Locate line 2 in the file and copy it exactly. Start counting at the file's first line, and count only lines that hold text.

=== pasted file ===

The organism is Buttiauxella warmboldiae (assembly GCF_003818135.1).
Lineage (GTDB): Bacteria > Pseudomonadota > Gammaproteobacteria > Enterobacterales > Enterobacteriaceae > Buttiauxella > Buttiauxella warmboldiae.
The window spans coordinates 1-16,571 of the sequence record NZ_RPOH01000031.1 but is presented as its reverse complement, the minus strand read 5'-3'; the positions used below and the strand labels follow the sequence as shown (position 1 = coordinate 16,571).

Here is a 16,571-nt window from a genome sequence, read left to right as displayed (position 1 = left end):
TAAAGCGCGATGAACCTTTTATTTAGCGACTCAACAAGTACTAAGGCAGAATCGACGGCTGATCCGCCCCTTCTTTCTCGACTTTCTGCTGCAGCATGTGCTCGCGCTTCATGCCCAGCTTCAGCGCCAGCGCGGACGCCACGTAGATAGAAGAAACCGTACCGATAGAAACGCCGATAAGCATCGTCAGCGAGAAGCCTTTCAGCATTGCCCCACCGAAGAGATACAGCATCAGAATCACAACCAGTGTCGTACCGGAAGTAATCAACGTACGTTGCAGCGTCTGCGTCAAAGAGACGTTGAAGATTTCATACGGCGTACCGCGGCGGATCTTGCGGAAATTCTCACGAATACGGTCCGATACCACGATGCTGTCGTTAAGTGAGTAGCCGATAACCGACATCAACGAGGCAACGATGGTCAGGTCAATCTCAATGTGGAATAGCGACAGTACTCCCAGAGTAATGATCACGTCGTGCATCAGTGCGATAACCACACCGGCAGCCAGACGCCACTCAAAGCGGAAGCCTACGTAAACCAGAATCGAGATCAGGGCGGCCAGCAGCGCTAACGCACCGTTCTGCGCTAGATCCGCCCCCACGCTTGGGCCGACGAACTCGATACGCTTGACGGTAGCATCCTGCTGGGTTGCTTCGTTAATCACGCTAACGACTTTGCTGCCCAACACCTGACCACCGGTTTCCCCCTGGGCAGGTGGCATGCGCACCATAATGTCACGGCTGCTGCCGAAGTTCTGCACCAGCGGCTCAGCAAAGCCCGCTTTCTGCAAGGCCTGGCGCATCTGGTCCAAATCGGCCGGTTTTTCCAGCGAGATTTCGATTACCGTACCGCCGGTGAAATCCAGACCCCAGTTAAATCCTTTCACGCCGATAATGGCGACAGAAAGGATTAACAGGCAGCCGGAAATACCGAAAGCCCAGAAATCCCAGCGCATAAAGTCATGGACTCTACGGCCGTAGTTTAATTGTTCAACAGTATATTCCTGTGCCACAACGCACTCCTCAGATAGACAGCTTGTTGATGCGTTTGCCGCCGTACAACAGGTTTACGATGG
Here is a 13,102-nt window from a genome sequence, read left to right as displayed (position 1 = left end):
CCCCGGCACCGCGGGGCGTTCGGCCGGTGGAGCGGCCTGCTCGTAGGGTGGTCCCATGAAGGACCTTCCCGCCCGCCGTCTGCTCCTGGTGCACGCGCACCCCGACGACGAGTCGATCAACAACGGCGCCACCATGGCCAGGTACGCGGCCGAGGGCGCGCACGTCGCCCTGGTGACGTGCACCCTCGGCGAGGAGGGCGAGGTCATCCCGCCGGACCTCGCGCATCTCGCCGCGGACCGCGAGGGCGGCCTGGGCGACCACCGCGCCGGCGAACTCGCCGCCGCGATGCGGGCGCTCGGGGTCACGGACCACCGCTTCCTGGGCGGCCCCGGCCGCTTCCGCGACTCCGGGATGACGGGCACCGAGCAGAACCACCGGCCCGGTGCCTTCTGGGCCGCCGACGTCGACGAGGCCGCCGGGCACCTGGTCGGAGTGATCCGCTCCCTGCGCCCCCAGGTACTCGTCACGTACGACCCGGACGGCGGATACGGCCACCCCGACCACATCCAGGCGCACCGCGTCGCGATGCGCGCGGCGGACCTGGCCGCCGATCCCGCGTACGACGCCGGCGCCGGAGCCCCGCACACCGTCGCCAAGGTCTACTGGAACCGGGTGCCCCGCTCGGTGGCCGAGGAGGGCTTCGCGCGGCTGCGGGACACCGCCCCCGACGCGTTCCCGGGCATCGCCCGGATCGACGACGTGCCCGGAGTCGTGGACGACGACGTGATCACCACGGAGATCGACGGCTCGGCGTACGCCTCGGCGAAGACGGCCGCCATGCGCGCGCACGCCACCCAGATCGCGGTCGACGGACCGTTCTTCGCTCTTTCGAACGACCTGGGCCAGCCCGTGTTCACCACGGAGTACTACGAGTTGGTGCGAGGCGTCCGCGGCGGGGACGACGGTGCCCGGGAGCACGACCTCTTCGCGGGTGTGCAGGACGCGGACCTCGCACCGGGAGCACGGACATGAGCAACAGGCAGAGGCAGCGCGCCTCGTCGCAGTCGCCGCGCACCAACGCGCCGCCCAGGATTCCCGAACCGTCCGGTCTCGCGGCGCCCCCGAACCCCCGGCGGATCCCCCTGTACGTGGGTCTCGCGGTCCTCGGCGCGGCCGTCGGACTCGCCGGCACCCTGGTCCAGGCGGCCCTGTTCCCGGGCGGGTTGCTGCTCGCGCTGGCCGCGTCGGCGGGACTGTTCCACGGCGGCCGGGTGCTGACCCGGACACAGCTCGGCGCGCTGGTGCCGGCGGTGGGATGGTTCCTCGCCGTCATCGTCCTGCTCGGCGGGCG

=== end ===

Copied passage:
Lineage (GTDB): Bacteria > Pseudomonadota > Gammaproteobacteria > Enterobacterales > Enterobacteriaceae > Buttiauxella > Buttiauxella warmboldiae.